Because projects involving digital storytelling can be particularly effective at engaging student interest, part of the workshop will focus on this form of multimedia production. The presenters will briefly review the principles of digital storytelling and discuss modifications to meet instructional goals. They will also introduce resources for finding the rights-free images and music often needed for these and other multimedia projects. Participants will then have the opportunity to create digital storytelling projects for their own courses. Sharing their work, the participants will discuss support needs and evaluation rubrics.
A ‘virtual handout’ with instructions for using the recommended apps, sample activities, and links to digital storytelling sites will be available.
Workshop Leader(s) Bio(s): Sharon Scinicariello (Ph.D., UNC-Chapel Hill) is the Director of the Global Studio and a faculty member in Languages, Literatures, and Cultures at the University of Richmond. Her interests include video in instruction, mobile-assisted language learning, task-based learning, and
Stacey L. Powell (M.A., Auburn University) is the Director of the Foreign Language Multimedia Center and a member of the Instructional Technology Team for the College of Liberal Arts at Auburn University. She taught Spanish for just over 20 years in the face-to-face classroom and has six years’ experience developing and teaching online courses. Her interests include instructional technologies, mobile-assisted language learning, distance learning, and faculty training and development.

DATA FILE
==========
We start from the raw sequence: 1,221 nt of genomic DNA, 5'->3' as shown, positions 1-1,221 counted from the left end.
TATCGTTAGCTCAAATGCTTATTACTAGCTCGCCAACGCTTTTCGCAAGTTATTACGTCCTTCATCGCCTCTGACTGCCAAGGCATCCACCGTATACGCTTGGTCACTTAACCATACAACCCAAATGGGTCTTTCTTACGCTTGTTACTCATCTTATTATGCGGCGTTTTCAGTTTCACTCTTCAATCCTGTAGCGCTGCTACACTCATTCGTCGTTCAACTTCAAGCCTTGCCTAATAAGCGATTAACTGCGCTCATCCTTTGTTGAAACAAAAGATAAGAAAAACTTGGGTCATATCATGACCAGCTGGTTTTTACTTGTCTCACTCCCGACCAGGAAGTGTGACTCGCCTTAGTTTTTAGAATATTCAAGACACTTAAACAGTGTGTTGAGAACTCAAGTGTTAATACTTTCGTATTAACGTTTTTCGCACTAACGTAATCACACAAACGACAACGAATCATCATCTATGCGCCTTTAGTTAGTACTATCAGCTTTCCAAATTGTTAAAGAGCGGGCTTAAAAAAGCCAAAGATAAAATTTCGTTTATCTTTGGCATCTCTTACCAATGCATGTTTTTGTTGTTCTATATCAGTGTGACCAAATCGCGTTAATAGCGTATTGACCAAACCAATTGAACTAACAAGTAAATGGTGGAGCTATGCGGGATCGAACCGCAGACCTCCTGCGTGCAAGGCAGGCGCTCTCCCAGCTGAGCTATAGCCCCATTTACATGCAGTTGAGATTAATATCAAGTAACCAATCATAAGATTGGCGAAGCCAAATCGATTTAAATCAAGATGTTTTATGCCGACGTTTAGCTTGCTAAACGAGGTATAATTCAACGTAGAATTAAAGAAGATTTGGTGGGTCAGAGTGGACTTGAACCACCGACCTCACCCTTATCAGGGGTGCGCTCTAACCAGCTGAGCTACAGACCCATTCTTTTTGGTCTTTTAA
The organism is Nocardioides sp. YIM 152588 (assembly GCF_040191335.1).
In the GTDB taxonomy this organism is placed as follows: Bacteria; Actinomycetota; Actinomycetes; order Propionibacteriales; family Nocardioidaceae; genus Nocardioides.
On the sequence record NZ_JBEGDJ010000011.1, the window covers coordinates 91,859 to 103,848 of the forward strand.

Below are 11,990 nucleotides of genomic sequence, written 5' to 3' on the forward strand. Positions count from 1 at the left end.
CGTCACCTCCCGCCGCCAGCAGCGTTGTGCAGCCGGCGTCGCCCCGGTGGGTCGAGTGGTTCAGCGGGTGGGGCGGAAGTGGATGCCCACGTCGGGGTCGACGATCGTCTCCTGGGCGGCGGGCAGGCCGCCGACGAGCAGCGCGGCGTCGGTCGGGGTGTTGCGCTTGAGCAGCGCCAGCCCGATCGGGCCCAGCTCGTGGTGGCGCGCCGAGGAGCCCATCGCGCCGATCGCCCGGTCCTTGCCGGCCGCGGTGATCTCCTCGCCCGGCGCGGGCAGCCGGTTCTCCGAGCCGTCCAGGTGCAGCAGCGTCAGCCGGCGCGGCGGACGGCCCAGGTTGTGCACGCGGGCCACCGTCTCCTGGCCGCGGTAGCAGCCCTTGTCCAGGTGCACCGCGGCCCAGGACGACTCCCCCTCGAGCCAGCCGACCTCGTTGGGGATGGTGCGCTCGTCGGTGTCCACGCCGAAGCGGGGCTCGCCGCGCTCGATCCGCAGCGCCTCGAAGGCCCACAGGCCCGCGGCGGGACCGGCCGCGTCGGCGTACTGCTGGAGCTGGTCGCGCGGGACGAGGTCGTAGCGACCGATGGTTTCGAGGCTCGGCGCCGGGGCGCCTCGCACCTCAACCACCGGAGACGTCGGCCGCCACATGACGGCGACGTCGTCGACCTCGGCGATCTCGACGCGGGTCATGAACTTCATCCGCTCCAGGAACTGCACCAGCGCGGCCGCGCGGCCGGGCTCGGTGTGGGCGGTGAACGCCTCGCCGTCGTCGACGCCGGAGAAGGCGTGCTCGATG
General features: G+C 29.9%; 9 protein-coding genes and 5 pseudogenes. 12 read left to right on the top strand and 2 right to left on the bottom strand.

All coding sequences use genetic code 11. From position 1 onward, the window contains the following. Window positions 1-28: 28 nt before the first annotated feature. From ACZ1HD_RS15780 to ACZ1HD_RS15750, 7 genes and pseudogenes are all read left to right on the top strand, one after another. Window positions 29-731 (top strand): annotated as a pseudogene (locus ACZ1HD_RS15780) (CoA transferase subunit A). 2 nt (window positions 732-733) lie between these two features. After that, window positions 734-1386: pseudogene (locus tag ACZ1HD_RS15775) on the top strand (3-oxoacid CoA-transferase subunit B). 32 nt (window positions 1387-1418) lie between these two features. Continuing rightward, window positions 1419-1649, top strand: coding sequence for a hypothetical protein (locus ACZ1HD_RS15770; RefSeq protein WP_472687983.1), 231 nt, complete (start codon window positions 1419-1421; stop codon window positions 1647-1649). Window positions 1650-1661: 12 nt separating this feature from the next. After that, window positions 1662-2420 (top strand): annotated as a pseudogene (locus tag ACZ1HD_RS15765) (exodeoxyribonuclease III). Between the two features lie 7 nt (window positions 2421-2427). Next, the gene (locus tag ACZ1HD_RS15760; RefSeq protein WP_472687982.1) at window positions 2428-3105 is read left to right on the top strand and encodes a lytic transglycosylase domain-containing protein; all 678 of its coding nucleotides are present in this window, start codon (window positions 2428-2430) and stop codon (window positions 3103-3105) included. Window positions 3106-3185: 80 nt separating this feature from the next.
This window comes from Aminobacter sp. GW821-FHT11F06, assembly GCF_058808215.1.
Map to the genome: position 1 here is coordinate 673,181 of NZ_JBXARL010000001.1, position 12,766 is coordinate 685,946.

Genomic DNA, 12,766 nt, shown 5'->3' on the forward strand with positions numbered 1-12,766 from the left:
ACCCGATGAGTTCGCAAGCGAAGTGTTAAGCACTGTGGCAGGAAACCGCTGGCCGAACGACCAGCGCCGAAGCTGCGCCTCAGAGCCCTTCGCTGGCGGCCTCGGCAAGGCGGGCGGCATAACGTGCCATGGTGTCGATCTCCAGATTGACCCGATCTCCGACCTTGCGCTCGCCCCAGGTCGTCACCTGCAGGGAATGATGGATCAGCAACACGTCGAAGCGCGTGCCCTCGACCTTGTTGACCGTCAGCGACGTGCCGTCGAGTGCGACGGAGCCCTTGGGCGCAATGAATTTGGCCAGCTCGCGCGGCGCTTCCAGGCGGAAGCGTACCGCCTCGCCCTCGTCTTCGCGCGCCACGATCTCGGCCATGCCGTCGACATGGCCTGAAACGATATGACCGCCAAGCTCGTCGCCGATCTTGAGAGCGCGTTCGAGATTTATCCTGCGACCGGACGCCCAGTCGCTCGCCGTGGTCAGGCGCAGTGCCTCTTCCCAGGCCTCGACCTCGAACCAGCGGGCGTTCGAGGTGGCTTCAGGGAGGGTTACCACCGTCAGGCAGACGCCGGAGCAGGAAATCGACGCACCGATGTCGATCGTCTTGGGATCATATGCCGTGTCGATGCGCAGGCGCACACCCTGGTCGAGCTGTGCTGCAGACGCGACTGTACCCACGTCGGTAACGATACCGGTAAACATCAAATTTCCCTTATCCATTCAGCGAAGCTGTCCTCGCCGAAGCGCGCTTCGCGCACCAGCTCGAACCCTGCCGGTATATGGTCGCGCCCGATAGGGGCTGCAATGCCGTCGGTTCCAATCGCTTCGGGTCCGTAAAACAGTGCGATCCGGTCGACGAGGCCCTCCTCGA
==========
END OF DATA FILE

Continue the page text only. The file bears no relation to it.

Workshop 4: Engaging Students with Language Learning through Technology: Focus on the Interpretive Mode (17 March 2016)
Today, authentic materials of all kinds (text, audio, video, infographics, images) that can complement our textbooks are readily available online, but most of them are not constructed with language learners in mind. How do we help our students work with and understand these materials? What kinds of tasks can we create that engage our students and pave the way for them to comprehend and learn from these materials? How can technology help us do this?
We’ll talk about some of the pedagogy behind engagement with texts (Interpretive Mode), and then we’ll show you some of our favorite tech tools. We would also like to know what you are doing to guide students through online materials. You will have opportunities for sharing your materials as well as for creating interpretive activities in the workshop. Bring an example of an interpretive activity that you have created and some ideas for text engagement that you’d like to create.
Marlene Johnshoy is the Online Education Program director and web manager for the Center for Advanced Research on Language Acquisition (CARLA). She has given numerous workshops on many aspects of web-based language teaching and learning.
Kathryn Murphy-Judy is a French professor at VCU who regularly teaches with and about new media in the WL classroom. She is the CARLA national advisor for technology and a lifetime member of FLAVA.
Dan Soneson is the director of the Language Center in the College of Liberal Arts at the University of Minnesota. He is currently the managing editor of the IALLT Journal for Language Learning Technologies, and has been a leader in language learning and technology for over 20 years.